I probably should gather all this info into a blog. But I love the contributions, assessments and additions, that other forumers can make to the topic. Maybe at some point, I will comb thru the various threads and compile the information in my blog.
Here is a folklore-accurate writeup by Dreamstryder from another thread, for the Oni, the Ogre-like spirit from among the nature-spirit Yokai of Japanese folk belief. I took the liberty of increasing the Charisma from 15 to 16, mainly to distinguish the score from Constitution to match the format here of two strengths and one weakness (or two). Incidentally, the excellent Charisma happens to emphasize their competence as a “mage”, in the tradition of the D&D “Ogre Mage”.
I have books about these at home, but I haven't finished translating some of them from Japanese, so I'll go with what I've seen so far:
Oni Large Giant
Armor Class 15 Hit Points 60 (8d10 +16) Speed 40 ft. Senses darkvision 60 ft.
Str 19 (+4)Dex 10 (+0)Con 15 (+2) Int 10 (+0) Wis 7 (-2)Cha 16 (+3)
Alignment neutral evil Languages Common, Giant
Traits Armor Piercing 4: If the oni's melee attack misses but the attack roll is at least 10, the target of the attack takes 4 damage of the attack's type.
Actions Melee Attack - Greatclub: +4 to hit (reach 5 ft.; one creature). Hit: 2d8+4 bludgeoning damage Melee Attack - Greatsword: same, Hit: 2d12+4 slashing damage
Cause Fear: At-will, any number of creatures within 20 ft. of the oni must make a Wisdom saving throw or be frightened for 1 minute. Those so frightened must move on their turn to move away from the oni, but if dealt damage, they are no longer frightened.
Turn invisible and back at-will. Automatically becomes visible if it attacks. Polymorph at-will to any creature, plant, or object (no larger than the oni's original size?) A dead or unconscious oni reverts to its original, visible form.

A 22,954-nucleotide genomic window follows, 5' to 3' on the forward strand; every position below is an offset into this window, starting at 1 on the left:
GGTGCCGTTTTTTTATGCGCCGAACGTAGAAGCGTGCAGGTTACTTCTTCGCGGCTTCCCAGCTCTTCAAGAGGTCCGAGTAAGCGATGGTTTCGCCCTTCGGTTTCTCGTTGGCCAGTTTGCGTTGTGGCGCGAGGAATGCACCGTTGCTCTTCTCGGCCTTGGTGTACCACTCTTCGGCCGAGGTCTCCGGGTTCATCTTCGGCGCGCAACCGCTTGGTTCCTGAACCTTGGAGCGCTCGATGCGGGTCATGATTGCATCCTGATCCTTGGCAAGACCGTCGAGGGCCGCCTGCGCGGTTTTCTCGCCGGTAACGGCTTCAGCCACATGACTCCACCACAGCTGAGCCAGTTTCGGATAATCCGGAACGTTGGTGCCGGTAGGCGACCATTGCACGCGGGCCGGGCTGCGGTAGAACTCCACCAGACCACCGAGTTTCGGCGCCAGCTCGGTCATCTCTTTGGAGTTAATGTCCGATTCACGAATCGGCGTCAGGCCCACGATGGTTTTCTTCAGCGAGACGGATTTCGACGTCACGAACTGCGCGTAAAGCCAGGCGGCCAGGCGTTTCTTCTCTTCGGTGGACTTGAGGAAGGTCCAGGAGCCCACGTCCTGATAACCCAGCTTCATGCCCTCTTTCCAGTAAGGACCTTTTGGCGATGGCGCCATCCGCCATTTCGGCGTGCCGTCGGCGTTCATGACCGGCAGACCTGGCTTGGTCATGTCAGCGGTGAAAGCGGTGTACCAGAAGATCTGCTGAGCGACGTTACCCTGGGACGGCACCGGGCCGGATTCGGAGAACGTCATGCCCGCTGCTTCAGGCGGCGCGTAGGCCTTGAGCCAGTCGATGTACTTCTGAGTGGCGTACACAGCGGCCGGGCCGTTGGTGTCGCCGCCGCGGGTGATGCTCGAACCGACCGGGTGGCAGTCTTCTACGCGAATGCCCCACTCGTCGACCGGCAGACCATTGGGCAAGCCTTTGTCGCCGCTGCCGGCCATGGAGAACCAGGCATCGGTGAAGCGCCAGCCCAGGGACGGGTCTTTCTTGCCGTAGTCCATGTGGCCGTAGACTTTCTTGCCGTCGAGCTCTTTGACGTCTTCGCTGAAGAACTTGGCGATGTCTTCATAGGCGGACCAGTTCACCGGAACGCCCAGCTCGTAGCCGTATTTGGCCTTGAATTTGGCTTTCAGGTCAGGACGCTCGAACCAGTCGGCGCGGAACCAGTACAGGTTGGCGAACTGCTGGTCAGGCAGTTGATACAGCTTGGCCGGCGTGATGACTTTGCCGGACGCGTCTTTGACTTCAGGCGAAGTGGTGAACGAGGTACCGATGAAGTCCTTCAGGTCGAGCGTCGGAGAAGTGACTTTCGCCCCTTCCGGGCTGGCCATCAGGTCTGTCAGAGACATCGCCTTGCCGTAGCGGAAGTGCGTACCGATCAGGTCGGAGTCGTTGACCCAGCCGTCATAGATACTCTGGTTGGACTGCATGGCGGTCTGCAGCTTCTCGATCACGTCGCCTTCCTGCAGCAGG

An invisible or polymorphed oni's true form is visible in their reflection (and shadow, if you wish).
These abilities are isolated instances rather than common to most oni: Gaseous form and fly: Nue (a different monster) are more known for riding or taking the form of black clouds, and Raijin and Fuujin for riding on black clouds, than oni. However, these traits are occasionally thrown around in popular culture like pointed ears are for European monsters, tho' I suspect not as much. So if you like, oni may summon a black cloud or a pair of flaming chariot wheels that hover alongside their ankles to fly upon (speed 50 ft.). Oni can fall off their vehicle, and if the vehicle receives at least 10 damage at once, it dissipates, but the oni may summon it again their next action. Sleep Breath: I seem to remember this from a story, and sure enough it is under the Oni description in the 4e MM, but I can't find any source of it at the moment. It would be a 20 ft. cloud affecting 3d8 HD-worth of creatures within, starting with the smallest.
Appearance: Usually red, blue, brown or black skin, one or two horns, and sometimes more than 2 eyes. They have short claws, fangs, wild hair, and vicious faces. Oni often carry an iron kanabo (a huge club) or a giant sword. They tend to be dressed in tigerskin loinclothes.
[One may see a pairing of a red oni and blue oni (often the red oni has two horns and the blue has one). I'll let tvtropes explain.]
Habitat and Society: Oni work as wardens in Buddhist hell under direction from Enma. Rogue oni live in gangs in palaces, forts, or artificial caves hidden in islands or forests and are generally raiders, taking slaves, riches, and eating humans. [Even the attractive or playful ones are so boorish in personality, but most of the same had followers.]
Legends and Lore: Commonly, an oni has pride in excess of its terrible strength, the most subtle entertaining a taste for brutality, and the most crafty ever engaged in disguises and misdirections to keep victims coming. Oni are generally easily angered, and have a great appetite for earthly things like alcohol, food, sex, and raucous parties. For all their confidence in their physical strength and intimidation, some oni can be unexpectedly sensitive about their looks, their reputation, and their prospects for marriage.
Oni imagery is also used to keep away malignant forces, which may mean they're threatening by evil spirit standards, too.